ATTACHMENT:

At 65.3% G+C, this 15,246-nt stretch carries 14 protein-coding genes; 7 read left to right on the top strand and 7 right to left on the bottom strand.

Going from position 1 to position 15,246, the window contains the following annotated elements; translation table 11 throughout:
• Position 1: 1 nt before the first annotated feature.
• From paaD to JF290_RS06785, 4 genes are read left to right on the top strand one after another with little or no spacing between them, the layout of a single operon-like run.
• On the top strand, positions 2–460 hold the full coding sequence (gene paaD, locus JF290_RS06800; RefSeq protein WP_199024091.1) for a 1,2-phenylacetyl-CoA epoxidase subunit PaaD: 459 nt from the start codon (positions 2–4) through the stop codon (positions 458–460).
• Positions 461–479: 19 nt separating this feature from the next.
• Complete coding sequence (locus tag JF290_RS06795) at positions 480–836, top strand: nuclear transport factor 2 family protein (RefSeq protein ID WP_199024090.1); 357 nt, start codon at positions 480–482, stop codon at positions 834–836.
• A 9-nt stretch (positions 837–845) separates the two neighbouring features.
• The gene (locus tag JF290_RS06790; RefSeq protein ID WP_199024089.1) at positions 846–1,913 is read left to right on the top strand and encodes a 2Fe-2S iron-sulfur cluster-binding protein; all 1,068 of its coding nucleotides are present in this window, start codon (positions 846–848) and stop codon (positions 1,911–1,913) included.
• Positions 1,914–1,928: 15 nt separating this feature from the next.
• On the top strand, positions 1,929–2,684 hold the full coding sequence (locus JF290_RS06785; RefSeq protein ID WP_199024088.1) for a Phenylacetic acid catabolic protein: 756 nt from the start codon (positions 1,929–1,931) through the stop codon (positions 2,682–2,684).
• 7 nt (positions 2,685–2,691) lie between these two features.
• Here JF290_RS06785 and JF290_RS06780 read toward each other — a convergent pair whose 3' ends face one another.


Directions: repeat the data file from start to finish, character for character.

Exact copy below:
At 65.3% G+C, this 15,246-nt stretch carries 14 protein-coding genes; 7 read left to right on the top strand and 7 right to left on the bottom strand.

Going from position 1 to position 15,246, the window contains the following annotated elements; translation table 11 throughout:
• Position 1: 1 nt before the first annotated feature.
• From paaD to JF290_RS06785, 4 genes are read left to right on the top strand one after another with little or no spacing between them, the layout of a single operon-like run.
• On the top strand, positions 2–460 hold the full coding sequence (gene paaD, locus JF290_RS06800; RefSeq protein WP_199024091.1) for a 1,2-phenylacetyl-CoA epoxidase subunit PaaD: 459 nt from the start codon (positions 2–4) through the stop codon (positions 458–460).
• Positions 461–479: 19 nt separating this feature from the next.
• Complete coding sequence (locus tag JF290_RS06795) at positions 480–836, top strand: nuclear transport factor 2 family protein (RefSeq protein ID WP_199024090.1); 357 nt, start codon at positions 480–482, stop codon at positions 834–836.
• A 9-nt stretch (positions 837–845) separates the two neighbouring features.
• The gene (locus tag JF290_RS06790; RefSeq protein ID WP_199024089.1) at positions 846–1,913 is read left to right on the top strand and encodes a 2Fe-2S iron-sulfur cluster-binding protein; all 1,068 of its coding nucleotides are present in this window, start codon (positions 846–848) and stop codon (positions 1,911–1,913) included.
• Positions 1,914–1,928: 15 nt separating this feature from the next.
• On the top strand, positions 1,929–2,684 hold the full coding sequence (locus JF290_RS06785; RefSeq protein ID WP_199024088.1) for a Phenylacetic acid catabolic protein: 756 nt from the start codon (positions 1,929–1,931) through the stop codon (positions 2,682–2,684).
• 7 nt (positions 2,685–2,691) lie between these two features.
• Here JF290_RS06785 and JF290_RS06780 read toward each other — a convergent pair whose 3' ends face one another.